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The Honolulu Advertiser

Posted on: Friday, May 18, 2001

Makua concerns ignored

By Lee Cataluna
Advertiser Staff Writer

What we have here is a failure to communicate.

For a while, it was looking like the Army was actually listening to community concerns about training exercises in Makua Valley.

There were community meetings, field trips, more meetings, promises and concessions. There was a lot of head-nodding and "yes, yes, we understand."

And though the announcement that the Army plans to resume live-fire exercises without conducting a full environmental impact statement at Makua came as no surprise, it still feels like a slap to the people who thought that just maybe their concerns were being heard.

The Army is saying several things here, the most emotionally laden of which is that training in Makua is a matter of life and death for the troops. It's hard to argue against a statement like that. Nearly impossible. Nobody wants a single American soldier to die.

But to tie the lives of soldiers to the use of Makua just isn't a straight line of reasoning. There are alternatives. To tie the life of Makua to the actions of those soldiers, however, is clear.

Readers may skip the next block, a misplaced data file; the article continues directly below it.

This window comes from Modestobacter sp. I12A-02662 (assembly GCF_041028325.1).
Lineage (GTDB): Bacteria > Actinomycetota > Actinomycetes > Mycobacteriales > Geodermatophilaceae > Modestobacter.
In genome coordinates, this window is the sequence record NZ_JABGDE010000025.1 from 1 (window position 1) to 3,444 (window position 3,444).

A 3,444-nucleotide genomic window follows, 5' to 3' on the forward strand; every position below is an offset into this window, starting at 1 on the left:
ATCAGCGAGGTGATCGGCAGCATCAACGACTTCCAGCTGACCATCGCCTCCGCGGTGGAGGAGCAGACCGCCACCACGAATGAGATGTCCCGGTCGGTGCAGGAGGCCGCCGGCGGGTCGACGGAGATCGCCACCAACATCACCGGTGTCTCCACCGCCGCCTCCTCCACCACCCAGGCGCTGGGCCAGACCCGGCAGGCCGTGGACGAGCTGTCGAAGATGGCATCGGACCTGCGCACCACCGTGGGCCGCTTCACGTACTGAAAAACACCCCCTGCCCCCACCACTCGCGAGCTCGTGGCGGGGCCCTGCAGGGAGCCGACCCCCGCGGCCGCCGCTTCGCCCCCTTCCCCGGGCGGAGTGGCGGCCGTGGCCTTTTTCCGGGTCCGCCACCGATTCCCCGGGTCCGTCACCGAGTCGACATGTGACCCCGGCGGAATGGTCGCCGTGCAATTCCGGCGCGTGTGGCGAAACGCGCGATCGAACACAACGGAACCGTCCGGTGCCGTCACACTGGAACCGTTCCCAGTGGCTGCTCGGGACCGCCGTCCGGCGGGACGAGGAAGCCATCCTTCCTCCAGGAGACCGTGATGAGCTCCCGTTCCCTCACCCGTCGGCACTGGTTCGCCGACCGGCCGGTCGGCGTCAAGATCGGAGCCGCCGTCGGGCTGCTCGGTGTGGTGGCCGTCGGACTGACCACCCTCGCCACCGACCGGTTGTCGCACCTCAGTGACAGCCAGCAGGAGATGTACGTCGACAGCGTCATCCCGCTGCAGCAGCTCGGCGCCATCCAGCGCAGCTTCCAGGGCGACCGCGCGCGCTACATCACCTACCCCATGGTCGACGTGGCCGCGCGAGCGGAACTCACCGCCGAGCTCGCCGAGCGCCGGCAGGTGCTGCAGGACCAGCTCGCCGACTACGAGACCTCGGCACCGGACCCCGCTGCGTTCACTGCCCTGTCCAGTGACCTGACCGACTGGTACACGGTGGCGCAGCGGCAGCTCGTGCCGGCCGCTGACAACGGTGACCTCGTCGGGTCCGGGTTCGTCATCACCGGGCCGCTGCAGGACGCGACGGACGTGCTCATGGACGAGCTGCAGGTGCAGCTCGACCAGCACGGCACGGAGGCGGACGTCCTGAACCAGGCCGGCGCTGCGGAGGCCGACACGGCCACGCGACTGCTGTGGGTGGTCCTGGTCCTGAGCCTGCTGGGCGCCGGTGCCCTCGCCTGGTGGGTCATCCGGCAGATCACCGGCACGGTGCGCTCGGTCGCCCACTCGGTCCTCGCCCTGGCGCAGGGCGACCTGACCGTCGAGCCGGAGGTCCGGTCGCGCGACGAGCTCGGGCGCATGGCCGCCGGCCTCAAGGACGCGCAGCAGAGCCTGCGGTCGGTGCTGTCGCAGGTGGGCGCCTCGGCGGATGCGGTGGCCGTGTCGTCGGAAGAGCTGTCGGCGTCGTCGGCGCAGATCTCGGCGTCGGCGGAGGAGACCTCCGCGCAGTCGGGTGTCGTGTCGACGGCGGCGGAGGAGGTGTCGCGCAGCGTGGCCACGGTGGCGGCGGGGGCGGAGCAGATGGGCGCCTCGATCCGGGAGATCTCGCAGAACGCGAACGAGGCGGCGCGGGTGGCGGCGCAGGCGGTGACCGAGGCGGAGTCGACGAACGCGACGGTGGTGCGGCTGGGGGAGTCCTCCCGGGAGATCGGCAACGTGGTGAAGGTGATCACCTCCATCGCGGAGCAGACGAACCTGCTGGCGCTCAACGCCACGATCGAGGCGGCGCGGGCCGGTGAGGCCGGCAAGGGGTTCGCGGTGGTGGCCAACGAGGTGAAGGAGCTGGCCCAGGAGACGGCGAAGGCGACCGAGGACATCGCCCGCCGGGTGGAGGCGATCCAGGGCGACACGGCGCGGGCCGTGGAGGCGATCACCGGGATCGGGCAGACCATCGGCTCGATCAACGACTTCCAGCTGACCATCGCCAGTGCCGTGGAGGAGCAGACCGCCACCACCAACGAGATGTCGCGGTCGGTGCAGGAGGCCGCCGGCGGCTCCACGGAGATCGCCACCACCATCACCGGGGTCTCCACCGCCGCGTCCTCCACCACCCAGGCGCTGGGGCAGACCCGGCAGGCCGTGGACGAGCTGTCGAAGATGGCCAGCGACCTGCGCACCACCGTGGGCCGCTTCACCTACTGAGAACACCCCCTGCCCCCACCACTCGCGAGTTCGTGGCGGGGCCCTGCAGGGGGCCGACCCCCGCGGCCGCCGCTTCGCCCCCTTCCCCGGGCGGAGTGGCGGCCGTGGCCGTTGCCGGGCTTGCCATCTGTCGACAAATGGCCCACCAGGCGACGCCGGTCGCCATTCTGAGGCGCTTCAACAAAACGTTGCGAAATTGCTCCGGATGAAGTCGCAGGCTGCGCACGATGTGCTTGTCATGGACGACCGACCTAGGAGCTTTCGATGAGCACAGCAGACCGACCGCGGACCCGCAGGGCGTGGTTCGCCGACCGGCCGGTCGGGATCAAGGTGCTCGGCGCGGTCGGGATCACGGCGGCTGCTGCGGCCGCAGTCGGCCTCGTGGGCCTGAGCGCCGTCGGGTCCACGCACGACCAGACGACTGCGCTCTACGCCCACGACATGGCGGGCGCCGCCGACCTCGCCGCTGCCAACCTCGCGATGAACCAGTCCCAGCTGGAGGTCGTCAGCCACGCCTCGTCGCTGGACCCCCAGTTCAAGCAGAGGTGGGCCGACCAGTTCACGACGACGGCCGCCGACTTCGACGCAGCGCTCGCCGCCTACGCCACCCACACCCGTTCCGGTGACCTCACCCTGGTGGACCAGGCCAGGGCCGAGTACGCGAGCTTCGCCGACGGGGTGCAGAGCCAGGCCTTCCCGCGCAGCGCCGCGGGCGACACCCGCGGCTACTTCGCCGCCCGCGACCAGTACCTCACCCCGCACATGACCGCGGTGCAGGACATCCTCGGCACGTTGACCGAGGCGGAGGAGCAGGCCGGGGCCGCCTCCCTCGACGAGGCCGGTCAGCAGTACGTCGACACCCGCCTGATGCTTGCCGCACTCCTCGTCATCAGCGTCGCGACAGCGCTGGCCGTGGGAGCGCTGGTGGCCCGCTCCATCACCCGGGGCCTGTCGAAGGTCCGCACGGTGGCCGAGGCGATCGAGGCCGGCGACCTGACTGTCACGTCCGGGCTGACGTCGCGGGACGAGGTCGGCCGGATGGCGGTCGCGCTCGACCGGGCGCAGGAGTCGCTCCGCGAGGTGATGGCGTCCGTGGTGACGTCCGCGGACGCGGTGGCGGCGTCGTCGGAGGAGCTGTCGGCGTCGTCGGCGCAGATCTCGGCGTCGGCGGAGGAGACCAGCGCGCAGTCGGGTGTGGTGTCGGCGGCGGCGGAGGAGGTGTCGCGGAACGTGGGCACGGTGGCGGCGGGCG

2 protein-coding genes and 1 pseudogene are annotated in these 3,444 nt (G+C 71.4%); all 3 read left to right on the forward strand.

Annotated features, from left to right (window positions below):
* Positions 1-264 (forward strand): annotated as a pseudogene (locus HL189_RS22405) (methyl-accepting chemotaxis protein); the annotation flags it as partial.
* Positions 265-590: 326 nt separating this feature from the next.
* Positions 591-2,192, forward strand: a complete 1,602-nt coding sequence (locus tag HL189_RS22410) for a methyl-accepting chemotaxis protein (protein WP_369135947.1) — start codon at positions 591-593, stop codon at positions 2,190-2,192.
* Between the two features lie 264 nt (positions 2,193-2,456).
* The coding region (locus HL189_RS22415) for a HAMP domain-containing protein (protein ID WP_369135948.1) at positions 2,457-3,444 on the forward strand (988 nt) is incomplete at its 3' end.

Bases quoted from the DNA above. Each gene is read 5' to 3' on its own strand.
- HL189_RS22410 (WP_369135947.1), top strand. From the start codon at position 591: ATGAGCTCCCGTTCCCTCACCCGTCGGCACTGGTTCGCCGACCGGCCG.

The truth is, this is mostly about money.

The Army has cited a list of reasons, largely financial, why Makua is the only place suitable for this type of training. Other areas in Kahuku, Schofield and Pohakuloa can't be used for the combined-arms live-fire training, the Army says, because all would be too expensive to set up.

This kind of talk is especially offensive to those who are fighting for the life of Makua Valley. That beautiful cradle of land is being shot up because it's the cheapest? What a horrible thought.

This is also about convenience. Setting up a training area elsewhere would take time and would likely run afoul of the same kinds of community opposition that have emerged in Makua. Completing an EIS would take time. Defending a lawsuit takes time, too, but the Army is gambling that they can be firing off rounds in the valley and in the courtroom at the same time.

It cannot be concluded there is no significant environmental impact to Makua as a result of the training without the information in an environmental impact statement. There are still too many questions unanswered, starting with the effects on groundwater. The Army won't spend money on an EIS, won't spend money on a new training area, but is willing to spend money defending its actions in court. It seems paying legal fees is the best deal of the three choices.

The Army is doing a commendable job taking care of endangered plants in the valley. They could do a much better job taking care of the people tied to the land. The concerns raised were many and varied and pointed. Was anybody listening?

Lee Cataluna's column runs Tuesdays, Fridays and Sundays. Her e-mail address is lcataluna@honoluluadvertiser.com